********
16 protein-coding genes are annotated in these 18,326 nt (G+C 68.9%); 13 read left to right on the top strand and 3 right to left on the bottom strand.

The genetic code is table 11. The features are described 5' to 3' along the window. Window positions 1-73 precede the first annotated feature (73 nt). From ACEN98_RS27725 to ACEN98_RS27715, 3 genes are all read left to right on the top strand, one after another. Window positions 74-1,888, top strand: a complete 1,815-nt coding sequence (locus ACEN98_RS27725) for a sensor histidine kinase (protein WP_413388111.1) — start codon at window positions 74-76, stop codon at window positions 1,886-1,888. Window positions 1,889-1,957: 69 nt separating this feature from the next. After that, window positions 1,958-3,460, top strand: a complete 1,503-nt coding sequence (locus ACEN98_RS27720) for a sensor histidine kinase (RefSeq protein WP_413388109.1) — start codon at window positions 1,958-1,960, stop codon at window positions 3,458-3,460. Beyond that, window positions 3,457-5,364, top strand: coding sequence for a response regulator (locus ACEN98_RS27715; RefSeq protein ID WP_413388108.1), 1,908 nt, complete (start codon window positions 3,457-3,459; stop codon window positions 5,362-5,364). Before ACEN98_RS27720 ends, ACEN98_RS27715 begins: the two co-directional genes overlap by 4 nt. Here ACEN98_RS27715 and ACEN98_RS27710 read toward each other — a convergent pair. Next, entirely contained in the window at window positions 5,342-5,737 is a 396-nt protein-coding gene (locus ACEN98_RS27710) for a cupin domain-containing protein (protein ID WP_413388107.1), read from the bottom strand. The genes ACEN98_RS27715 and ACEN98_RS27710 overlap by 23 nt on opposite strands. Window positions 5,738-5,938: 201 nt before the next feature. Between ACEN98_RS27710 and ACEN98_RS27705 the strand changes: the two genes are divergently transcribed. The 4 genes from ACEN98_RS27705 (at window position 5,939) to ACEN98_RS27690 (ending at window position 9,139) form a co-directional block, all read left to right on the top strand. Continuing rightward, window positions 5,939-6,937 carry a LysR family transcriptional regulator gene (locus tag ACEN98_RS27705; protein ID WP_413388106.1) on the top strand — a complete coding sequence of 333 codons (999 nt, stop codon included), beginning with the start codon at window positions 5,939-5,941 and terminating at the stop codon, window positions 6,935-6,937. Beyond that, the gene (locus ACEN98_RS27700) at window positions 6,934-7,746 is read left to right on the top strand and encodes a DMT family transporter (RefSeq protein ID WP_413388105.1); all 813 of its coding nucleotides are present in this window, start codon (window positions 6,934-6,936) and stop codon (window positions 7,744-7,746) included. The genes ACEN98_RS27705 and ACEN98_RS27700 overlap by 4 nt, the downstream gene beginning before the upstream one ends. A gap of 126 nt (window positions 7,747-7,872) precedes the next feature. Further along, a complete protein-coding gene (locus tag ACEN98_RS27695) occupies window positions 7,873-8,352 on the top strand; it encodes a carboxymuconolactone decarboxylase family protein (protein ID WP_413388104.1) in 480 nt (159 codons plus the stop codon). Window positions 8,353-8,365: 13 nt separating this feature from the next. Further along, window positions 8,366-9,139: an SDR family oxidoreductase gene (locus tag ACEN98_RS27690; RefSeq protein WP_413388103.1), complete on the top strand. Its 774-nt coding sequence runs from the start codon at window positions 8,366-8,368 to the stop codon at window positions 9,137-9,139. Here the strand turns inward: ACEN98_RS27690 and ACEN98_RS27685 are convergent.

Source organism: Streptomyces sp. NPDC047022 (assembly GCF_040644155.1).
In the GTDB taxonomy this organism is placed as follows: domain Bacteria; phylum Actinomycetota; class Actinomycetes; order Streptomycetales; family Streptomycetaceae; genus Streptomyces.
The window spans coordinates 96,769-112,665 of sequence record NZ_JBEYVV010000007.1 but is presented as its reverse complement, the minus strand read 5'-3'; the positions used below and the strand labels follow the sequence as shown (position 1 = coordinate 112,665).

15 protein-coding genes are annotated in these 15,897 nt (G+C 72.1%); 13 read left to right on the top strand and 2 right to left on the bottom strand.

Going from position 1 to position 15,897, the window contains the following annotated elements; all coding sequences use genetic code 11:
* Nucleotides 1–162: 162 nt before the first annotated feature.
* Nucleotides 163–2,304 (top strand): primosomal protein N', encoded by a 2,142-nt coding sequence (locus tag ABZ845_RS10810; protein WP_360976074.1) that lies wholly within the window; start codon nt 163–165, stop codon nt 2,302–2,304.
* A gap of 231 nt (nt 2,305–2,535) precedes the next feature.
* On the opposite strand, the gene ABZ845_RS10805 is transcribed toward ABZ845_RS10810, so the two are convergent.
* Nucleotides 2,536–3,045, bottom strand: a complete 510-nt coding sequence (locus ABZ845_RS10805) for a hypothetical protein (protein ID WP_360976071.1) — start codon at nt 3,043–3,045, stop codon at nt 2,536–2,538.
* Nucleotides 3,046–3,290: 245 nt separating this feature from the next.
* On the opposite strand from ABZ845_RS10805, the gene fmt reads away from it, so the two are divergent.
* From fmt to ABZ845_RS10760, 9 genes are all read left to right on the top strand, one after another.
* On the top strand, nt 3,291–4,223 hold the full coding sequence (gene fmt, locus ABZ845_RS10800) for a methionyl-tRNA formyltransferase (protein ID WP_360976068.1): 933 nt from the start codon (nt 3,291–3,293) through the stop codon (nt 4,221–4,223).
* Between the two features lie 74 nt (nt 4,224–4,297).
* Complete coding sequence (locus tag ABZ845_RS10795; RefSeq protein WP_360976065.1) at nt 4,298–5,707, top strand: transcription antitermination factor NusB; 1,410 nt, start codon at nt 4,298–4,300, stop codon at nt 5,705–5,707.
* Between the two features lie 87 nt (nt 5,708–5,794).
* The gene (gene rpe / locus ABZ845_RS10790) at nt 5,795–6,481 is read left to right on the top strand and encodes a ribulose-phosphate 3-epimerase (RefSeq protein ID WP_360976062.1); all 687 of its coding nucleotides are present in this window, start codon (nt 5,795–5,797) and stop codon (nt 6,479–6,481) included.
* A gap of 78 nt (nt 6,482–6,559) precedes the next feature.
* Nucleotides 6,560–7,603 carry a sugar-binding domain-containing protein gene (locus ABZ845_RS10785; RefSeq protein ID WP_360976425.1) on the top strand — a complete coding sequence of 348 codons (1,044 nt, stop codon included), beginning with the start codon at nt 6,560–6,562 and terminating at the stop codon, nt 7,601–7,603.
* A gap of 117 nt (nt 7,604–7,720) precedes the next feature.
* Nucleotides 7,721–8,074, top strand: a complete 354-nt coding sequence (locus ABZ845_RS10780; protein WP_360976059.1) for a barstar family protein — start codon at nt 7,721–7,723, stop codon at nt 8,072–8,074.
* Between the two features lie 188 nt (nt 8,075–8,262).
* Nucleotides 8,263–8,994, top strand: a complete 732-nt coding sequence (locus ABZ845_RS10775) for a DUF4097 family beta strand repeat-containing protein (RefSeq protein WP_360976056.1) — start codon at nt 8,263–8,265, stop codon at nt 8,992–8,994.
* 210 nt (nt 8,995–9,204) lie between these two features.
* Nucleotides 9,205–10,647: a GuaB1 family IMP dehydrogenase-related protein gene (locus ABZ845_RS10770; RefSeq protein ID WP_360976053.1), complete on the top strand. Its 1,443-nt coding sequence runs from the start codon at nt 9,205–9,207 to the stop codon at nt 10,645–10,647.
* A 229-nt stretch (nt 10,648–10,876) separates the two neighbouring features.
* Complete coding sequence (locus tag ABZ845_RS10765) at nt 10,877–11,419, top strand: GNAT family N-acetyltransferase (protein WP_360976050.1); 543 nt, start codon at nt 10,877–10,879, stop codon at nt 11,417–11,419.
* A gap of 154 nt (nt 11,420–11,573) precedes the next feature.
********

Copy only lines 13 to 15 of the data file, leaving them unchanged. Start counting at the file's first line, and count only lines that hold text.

* Nucleotides 3,046–3,290: 245 nt separating this feature from the next.
* On the opposite strand from ABZ845_RS10805, the gene fmt reads away from it, so the two are divergent.
* From fmt to ABZ845_RS10760, 9 genes are all read left to right on the top strand, one after another.